The blue boat sails in the harbor waters then attacks the unprotected swell with confidence. This little profession is on a mission and I hope it is in my name. I sigh in relief as she walks over to a buoy and the fisherman begins to lift a lobster trap. It’s my dinner set.
Portpatrick, on the west coast of the southwestern tip of Scotland, is a beacon for artists and shellfish eaters. Picture perfect, the port filled with boats is framed by colorful buildings and we quickly understand why it has become an artists’ colony. It is a pleasant resting place on the Wigtownshire outskirts of Dumfries and Galloway, with beautiful bustle contrasting with the wilder landscape of the Mull of Galloway to the south.
Or. Fernhill is where you get great value for money, a hotel that makes the most of its assets: sea views, specially designed rooms with balconies, country house treatments and a superb dining room.
The hotel is all set for the life of Covid, including a one-way route to the dining room.
My room is in the cottage annex, a converted stone building with four twin beds. I have a sea view, a full bathroom and although there is a place to sit, the main hotel reception, dining room and elegant lounge make the most of the view impregnable on the port.
Is this one of the best meals I have ever had? It certainly comes close. “Lobster Sensation” says the menu and chef Bruce McLean is raising the bar. He’s new to Fernhill, but has been an award-winning chef at sister hotel, North West Castle, and intends to put Fernhill on the culinary map. This is exactly what it does in the six courses on this menu. From cappuccino to lobster bisque through scallops, black pudding and lobster until the show that stops “surf and turf” – lobster thermidor and fillet steak – everything is thrilling: chills to the taste buds and pure feast for the eyes. While the lobster is the obvious star, the desert is also an Oscar nominee. The constant side view of the harbor as the sun goes down makes it a special experience.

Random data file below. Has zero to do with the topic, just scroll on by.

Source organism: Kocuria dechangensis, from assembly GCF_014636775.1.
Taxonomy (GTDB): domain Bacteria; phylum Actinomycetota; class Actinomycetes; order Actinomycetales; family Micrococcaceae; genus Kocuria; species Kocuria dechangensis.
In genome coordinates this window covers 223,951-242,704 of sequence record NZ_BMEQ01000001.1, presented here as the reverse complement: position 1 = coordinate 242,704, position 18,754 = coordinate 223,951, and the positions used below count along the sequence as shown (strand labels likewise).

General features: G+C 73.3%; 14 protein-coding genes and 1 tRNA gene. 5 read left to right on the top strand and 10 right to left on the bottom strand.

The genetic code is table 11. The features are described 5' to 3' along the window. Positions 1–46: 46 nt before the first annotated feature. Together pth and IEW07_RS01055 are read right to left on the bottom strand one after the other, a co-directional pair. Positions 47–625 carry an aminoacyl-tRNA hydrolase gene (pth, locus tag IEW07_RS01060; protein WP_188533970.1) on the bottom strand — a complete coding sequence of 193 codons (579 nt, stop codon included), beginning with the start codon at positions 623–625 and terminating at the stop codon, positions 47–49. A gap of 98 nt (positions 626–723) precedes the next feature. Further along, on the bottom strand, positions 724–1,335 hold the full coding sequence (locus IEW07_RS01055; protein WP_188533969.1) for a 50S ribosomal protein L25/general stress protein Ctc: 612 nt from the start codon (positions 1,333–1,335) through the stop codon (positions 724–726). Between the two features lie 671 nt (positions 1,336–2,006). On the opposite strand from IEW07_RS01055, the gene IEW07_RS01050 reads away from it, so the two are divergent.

Worth getting out of bed for
Logan Botanic Garden is the exotic sister of Edinburgh’s Royal Botanic Garden and just 26 miles away. From its palm-fringed welcome to the multitude of plants that shouldn’t grow outside at this latitude, it’s a living treasure, thanks to the Gulf Stream that feeds this corner of Scotland. The gardens of Castle Kennedy, near Stranraer, are also worth a visit, in a landscape more natural than Logan, but still planned and cultivated.
I caught the end of the rhododendrons and was ahead for the full glory of the lily pond, but the evergreens – including an avenue of monkey puzzles – are still beautiful. Both gardens also have excellent cafes.
If rugged scenery is your thing, head to the Mull of Galloway where, on a rugged headland, a lighthouse guards Scotland’s southernmost tip. Designed by Robert Stevenson, it has been guiding sailors around its cliffs since 1830. The Gallie Craig – a cleverly nestled clifftop cafe – is a layer of civilization for this spectacular place that fascinates bird watchers and flora watchers.
This is one of three family-run McMillan hotels and you can use the leisure facilities – including the swimming pool and curling rink – at the North West Castle Hotel in Stranraer, just 8 miles away.
The sensational lobster is just the icing on the cake in this corner of Galloway.
Lobster Sensation, six-course dinner menu, £ 57.50 per person (prior reservation required). Available for non-residents.